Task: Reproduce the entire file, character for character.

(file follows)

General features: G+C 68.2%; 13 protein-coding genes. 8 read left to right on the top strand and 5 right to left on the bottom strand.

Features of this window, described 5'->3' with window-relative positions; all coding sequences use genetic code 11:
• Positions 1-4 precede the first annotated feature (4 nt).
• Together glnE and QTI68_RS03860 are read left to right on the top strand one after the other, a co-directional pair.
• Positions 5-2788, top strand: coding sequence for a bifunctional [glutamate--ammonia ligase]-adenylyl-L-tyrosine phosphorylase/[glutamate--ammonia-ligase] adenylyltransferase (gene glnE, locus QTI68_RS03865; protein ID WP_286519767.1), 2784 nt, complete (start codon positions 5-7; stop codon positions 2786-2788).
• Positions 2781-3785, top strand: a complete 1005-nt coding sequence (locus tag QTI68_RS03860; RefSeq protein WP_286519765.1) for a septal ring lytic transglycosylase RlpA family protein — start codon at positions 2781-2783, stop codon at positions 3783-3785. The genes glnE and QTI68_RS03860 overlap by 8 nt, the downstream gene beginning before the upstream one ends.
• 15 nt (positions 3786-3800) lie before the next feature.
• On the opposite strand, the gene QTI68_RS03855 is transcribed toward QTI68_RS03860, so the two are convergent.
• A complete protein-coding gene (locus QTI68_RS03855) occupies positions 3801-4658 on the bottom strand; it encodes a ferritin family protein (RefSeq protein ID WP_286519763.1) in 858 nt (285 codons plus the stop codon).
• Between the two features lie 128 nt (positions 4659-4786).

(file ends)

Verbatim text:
General features: G+C 68.2%; 13 protein-coding genes. 8 read left to right on the top strand and 5 right to left on the bottom strand.

Features of this window, described 5'->3' with window-relative positions; all coding sequences use genetic code 11:
• Positions 1-4 precede the first annotated feature (4 nt).
• Together glnE and QTI68_RS03860 are read left to right on the top strand one after the other, a co-directional pair.
• Positions 5-2788, top strand: coding sequence for a bifunctional [glutamate--ammonia ligase]-adenylyl-L-tyrosine phosphorylase/[glutamate--ammonia-ligase] adenylyltransferase (gene glnE, locus QTI68_RS03865; protein ID WP_286519767.1), 2784 nt, complete (start codon positions 5-7; stop codon positions 2786-2788).
• Positions 2781-3785, top strand: a complete 1005-nt coding sequence (locus tag QTI68_RS03860; RefSeq protein WP_286519765.1) for a septal ring lytic transglycosylase RlpA family protein — start codon at positions 2781-2783, stop codon at positions 3783-3785. The genes glnE and QTI68_RS03860 overlap by 8 nt, the downstream gene beginning before the upstream one ends.
• 15 nt (positions 3786-3800) lie before the next feature.
• On the opposite strand, the gene QTI68_RS03855 is transcribed toward QTI68_RS03860, so the two are convergent.
• A complete protein-coding gene (locus QTI68_RS03855) occupies positions 3801-4658 on the bottom strand; it encodes a ferritin family protein (RefSeq protein ID WP_286519763.1) in 858 nt (285 codons plus the stop codon).
• Between the two features lie 128 nt (positions 4659-4786).